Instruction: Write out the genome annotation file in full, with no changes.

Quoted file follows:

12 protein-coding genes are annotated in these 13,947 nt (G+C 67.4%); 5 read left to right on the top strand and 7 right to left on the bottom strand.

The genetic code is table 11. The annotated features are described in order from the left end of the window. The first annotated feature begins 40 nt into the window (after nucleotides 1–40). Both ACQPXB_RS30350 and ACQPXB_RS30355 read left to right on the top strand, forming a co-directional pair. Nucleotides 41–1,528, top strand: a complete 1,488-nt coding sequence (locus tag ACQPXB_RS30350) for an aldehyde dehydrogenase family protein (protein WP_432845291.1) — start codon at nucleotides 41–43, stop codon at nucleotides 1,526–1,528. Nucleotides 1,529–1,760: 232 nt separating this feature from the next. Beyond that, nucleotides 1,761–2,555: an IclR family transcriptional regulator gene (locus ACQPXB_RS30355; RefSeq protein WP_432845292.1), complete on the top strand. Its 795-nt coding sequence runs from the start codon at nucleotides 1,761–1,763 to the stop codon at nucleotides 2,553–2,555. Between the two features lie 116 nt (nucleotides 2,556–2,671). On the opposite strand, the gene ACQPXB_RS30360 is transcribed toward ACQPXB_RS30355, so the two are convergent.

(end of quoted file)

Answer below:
12 protein-coding genes are annotated in these 13,947 nt (G+C 67.4%); 5 read left to right on the top strand and 7 right to left on the bottom strand.

The genetic code is table 11. The annotated features are described in order from the left end of the window. The first annotated feature begins 40 nt into the window (after nucleotides 1–40). Both ACQPXB_RS30350 and ACQPXB_RS30355 read left to right on the top strand, forming a co-directional pair. Nucleotides 41–1,528, top strand: a complete 1,488-nt coding sequence (locus tag ACQPXB_RS30350) for an aldehyde dehydrogenase family protein (protein WP_432845291.1) — start codon at nucleotides 41–43, stop codon at nucleotides 1,526–1,528. Nucleotides 1,529–1,760: 232 nt separating this feature from the next. Beyond that, nucleotides 1,761–2,555: an IclR family transcriptional regulator gene (locus ACQPXB_RS30355; RefSeq protein WP_432845292.1), complete on the top strand. Its 795-nt coding sequence runs from the start codon at nucleotides 1,761–1,763 to the stop codon at nucleotides 2,553–2,555. Between the two features lie 116 nt (nucleotides 2,556–2,671). On the opposite strand, the gene ACQPXB_RS30360 is transcribed toward ACQPXB_RS30355, so the two are convergent.